It’s a mix. I have an editor in-house, but I also do my own editing. I’ve also used Photographer’s Edit, which I enjoyed, but the turnaround time didn’t work well with my desire to get albums online the week after the wedding. Album design used to be entirely outsourced because it was a nightmare, but with SWAT, I’ve gone back to doing it myself.
No, we do everything in-house ourselves. We do not outsource our post-processing. While there are certainly advantages to outsourcing post-production (principally in terms of speed and cost), we have been unable to find any service that has an acceptable degree of quality and consistency. Admittedly, we have very high standards, but so do our clients. Trading quality for speed or cost savings is not in the best interest of our clients, even if it would lighten our workload. When you think about the fact that we are preparing images that will likely last multiple generations – 100 to 200 years, it seems absurd to sacrifice even the slightest bit of quality get things 3 or 4 weeks faster. 150 years is 7800 weeks, which means that when we are discussing 4 weeks we are talking about .0005 or less of an image’s lifespan. All the arguments I’ve ever heard for outsourcing relate to how a photographer’s life is made easier, or how their profitability increases, you never hear about why it might be better for a client. I believe that’s because it isn’t better for a client (unless the photographer is simply bad at color correcting).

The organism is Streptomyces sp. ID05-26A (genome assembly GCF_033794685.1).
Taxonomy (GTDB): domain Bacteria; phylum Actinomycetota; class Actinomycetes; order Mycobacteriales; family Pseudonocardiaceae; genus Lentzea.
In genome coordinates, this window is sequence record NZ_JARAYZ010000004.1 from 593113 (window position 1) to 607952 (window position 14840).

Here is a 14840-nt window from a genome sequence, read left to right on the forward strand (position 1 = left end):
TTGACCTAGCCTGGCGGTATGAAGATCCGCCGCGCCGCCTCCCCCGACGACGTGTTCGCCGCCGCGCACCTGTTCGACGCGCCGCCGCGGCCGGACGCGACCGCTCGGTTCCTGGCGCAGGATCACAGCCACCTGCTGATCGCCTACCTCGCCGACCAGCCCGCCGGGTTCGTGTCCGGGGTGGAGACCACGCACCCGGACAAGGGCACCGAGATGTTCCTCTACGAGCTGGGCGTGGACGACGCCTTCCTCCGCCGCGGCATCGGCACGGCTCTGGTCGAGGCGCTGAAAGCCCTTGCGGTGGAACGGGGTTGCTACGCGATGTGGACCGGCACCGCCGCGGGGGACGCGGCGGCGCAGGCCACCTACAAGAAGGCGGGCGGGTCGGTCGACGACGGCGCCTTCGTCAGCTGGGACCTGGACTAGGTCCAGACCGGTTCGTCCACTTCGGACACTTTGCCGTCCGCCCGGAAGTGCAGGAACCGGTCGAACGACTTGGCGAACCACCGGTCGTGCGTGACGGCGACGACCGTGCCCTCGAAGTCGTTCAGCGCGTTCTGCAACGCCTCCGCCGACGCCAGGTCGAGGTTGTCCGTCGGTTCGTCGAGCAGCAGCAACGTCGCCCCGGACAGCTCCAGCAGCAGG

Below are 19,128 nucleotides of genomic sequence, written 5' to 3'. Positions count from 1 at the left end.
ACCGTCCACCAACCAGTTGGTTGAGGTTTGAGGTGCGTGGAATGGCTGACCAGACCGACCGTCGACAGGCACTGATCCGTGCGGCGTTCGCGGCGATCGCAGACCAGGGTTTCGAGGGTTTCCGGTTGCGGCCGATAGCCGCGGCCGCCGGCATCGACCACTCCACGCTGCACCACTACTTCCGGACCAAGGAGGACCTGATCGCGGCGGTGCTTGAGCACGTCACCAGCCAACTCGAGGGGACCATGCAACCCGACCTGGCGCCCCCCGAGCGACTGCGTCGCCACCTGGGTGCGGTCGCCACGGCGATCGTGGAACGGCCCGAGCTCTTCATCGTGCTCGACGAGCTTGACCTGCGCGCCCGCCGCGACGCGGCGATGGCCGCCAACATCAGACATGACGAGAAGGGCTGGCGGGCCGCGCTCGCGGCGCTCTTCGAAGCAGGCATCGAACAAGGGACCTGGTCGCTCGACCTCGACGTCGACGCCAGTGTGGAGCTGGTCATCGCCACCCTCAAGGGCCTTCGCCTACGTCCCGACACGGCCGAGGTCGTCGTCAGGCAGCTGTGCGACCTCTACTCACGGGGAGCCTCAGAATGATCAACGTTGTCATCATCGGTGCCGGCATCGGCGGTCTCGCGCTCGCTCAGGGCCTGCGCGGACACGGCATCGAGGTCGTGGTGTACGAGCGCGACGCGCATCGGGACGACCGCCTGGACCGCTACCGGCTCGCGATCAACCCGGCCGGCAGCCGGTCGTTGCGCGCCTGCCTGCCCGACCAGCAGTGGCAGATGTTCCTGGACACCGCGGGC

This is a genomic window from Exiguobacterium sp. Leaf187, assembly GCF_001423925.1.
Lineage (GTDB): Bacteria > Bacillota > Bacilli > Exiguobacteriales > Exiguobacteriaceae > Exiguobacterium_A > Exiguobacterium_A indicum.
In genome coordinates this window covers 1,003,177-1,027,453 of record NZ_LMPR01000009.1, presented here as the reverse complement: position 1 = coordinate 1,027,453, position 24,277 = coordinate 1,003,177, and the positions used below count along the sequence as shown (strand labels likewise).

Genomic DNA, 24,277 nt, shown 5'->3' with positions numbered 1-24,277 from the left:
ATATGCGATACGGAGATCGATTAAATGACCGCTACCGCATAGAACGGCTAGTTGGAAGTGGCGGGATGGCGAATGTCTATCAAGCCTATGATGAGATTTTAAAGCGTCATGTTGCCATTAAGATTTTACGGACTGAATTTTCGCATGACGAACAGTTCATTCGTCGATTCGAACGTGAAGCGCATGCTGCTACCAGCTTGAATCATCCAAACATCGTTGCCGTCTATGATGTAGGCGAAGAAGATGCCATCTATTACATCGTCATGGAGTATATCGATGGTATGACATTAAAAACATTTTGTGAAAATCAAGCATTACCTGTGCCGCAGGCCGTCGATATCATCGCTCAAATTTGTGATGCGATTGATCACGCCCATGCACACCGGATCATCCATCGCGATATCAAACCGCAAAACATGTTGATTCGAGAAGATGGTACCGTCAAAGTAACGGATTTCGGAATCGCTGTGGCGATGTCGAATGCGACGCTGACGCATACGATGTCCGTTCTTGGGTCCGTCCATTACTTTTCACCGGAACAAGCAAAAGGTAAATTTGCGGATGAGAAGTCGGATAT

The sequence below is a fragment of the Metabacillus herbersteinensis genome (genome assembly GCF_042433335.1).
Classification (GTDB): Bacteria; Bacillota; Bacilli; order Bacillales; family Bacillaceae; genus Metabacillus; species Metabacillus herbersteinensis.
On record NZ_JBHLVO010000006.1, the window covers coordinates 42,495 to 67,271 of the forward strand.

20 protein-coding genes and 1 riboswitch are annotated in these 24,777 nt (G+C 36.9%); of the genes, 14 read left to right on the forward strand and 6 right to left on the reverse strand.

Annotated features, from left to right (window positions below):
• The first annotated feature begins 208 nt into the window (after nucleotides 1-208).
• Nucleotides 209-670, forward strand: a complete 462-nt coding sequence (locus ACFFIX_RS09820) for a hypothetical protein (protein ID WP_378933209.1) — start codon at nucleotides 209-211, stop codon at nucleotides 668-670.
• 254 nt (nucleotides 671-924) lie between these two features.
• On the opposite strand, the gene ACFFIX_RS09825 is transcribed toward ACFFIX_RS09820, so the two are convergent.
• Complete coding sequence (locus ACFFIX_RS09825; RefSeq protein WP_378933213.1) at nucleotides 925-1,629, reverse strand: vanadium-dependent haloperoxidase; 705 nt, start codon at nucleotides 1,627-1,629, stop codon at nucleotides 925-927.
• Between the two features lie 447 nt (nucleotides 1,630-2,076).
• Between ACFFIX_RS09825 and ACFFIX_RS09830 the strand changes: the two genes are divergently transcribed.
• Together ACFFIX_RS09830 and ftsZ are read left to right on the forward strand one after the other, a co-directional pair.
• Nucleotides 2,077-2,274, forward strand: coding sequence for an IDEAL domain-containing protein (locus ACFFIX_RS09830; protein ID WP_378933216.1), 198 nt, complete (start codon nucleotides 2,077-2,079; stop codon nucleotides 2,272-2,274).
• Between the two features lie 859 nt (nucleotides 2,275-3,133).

5) Do you use Lightroom and Photoshop? Or just one or the other? Why?
I’m versed in Lightroom, Aperture and Photoshop. We don’t use Photoshop in my studio; it’s too slow. I personally prefer Aperture, but we use Lightroom frequently too.
Aperture has a more consistent, pleasing UI—which is very important to me. If you’re using a program for several hours at a time, the better it looks and feels, the more enjoyable your task becomes.
Neither, we use Aperture and haven’t opened Photoshop in months. Photoshop is an extremely inefficient way to edit large quantities of images (and even small numbers of images). We can do everything we need to in Aperture, from culling, color correcting, adding film grain, and album design, to organizing, categorizing, backing up, and archiving our images. It may not be the absolute best in each of those categories (though it’s usually the in the top 2) but the efficiency that is gained by having one highly integrated tool is very worthwhile.
Do you agree or disagree, based on your unique business experience? Weigh in by leaving comments below!